Czar Nicholas II reviews his soldiers and Alexander Kerensky and then Bolsheviks ...HD Stock Footage
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Czar Nicholas II reviews his soldiers and Alexander Kerensky and then Bolsheviks come to power in Russia, during World War I.
Czar Nicholas II out powered in Russia and the Bolsheviks gain power after the October Revolution. Romanav dynasty Emperor Nicholas II with his family including son Alexis and his four daughters and his wife at his palace in Moscow. Czar Nicholas II and his courtiers review troops of Russian Cossack soldiers at his palace for the last time. Czar's Russian soldiers march across frozen and snow-covered battlefields. Wounded Russian soldiers return to their villages from World War 1. Soldiers see the starving Russian citizens and begin to mutiny and the front and stop fighting. View of Alexander Kerensky with a crowd after he comes to power in Russia in February 1917 revolution and soon after the Bolsheviks gain rule of Russia in October Revolution. Parade of people and soldiers with pro Bolshevik signs and banners during the revolution. Russian soldiers of the Red Army parade with Commander Leon Trotsky at Red Square in Moscow. A famine strikes Russia and people struggel during the famine. View of snow covered streets and Russian citizens struggling with famine. Young children and orphans are fed at group tables assembled outside on a snowy plaza. Bolshevik leader Vladimir Lenin seen at his desk in his office in the Kremlin, talking. View of Lenin's wife, Nadezhda Krupskaya, taking notes. Location: Russia. Date: 1917.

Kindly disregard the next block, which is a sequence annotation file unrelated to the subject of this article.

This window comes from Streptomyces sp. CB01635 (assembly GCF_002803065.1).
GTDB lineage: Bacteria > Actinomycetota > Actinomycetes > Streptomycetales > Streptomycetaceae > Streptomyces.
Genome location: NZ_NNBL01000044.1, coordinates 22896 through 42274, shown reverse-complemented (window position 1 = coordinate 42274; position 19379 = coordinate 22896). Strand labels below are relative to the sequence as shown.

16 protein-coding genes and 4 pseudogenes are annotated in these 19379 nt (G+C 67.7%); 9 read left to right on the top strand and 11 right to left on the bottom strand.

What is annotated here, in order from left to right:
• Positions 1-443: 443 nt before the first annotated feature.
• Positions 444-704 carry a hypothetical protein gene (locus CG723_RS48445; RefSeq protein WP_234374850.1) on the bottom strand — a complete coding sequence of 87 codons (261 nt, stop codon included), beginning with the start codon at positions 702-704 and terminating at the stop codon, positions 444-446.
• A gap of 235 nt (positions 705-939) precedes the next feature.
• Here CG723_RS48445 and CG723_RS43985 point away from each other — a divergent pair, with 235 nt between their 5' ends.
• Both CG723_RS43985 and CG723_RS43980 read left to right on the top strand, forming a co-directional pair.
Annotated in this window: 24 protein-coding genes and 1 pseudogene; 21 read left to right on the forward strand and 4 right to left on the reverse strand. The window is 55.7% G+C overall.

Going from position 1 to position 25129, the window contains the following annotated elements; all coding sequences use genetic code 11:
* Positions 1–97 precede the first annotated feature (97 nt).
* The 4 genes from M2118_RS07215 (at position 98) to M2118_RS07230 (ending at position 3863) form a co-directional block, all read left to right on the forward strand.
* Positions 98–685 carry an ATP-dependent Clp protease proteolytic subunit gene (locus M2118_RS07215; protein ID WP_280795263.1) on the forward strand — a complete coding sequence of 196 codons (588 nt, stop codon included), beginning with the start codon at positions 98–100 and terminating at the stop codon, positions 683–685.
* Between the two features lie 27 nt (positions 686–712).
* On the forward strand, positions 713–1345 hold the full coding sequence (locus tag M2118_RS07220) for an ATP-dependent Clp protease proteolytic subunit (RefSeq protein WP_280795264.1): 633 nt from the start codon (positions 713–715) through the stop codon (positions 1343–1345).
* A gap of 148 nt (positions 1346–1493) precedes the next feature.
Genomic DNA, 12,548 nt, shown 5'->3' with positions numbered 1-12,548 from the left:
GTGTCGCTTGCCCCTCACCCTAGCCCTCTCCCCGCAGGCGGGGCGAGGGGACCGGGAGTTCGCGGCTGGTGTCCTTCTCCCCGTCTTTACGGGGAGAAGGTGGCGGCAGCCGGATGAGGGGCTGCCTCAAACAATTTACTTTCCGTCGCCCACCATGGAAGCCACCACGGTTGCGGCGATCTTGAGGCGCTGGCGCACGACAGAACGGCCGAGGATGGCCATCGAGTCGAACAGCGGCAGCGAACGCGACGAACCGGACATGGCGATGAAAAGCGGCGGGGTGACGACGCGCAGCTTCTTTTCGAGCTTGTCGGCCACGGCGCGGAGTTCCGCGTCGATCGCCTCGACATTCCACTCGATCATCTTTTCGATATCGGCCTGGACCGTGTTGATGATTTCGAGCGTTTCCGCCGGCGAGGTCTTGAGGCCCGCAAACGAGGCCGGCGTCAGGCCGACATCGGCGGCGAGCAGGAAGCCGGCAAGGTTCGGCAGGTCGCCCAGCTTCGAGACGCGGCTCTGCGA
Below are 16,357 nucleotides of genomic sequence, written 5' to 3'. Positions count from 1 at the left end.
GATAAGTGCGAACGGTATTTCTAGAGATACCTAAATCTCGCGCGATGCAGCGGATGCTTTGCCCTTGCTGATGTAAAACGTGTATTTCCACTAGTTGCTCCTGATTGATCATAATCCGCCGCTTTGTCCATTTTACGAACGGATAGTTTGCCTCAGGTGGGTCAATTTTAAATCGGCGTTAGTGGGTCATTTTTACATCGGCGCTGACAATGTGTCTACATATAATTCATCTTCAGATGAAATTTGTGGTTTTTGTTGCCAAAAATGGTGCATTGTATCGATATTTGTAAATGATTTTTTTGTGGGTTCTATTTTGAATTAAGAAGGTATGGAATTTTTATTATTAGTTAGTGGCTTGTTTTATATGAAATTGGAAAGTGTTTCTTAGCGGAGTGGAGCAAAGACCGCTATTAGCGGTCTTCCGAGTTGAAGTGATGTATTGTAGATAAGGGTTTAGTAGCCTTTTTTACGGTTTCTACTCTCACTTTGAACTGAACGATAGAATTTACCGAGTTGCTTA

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There were special court cameramen and photographers who captured the daily life of the Romanov family. The Company of von Gun filmed the Tsar, and with the permission of the Ministry of the Court, showed these films in movie theatres beginning in 1907. Before the February 1917 Revolution, the von Gun Company was the main provider of the Tsar's chronicles in the Russian film industry. After 1907 other filmmakers were permitted to film the Royal family, including A. Drankov, V. Bulla (the elder), Khanzhonkov Company, Pate Company, and others. Before the beginning of World War I a newsreel became popular capturing military parades, holidays, reviews and drills. Many are devoted to the Fleet. They document everyday life of the Baltic Sea and Black Sea squadrons. Some of the newsreels document the fire of the Maly Theatre in Moscow, mass gymnastics, auto and motor races, zoos and animal preserves, and the life of peoples of the Russian Empire. The objects of filming were political and cultural figures, the construction of warships, the Moscow flood, the testing of new agricultural equipment and the oil industry in Baku. There are also films showing the towns of Russia, etc. During World War I, cameramen captured events on all fronts. Before 1915, the exclusive rights to film battles belonged to the Film Department of the Skobelev Committee. The Skobelev Committee of the Assistance to the Wounded Soldiers of the General Staff was founded in November 1904 as a public organization. By the order of the Scobelev Committee many cameramen filmed the events of the World War I, such as Englishman Arcol (representative of Pate Company, filmed on South-Western and Caucasus fronts), cameramen E.D. Dored (represented American companies) and P.V. Ermolov, (filmed events on Caucasus front); P.K. Novitskiy (Gomount Company), N.M. Toporkov, K.E. von Gan, A.K. Gan-Jagelskiy, made filming in the General Headquarters. Other cameramen such as: A. G Lemberg, S, Zebel, Trushe, etc. also worked at the fronts. Cameramen filmed the war not only on the fronts but also from the rear. Since the first month of the war until 1917 the Scobelev Committee produced about 70 newsreels. From 1914 to 1915 cameramen of the Scobelev Committee produced 21 series of the newsreel "Russian Military Chronicle". The materials of this newsreel were used many times for the separate films made by Scobelev Committee and other film companies. Read more at: http://www.pbs.org/redfiles/rao/archives/rgakfd/textind10.html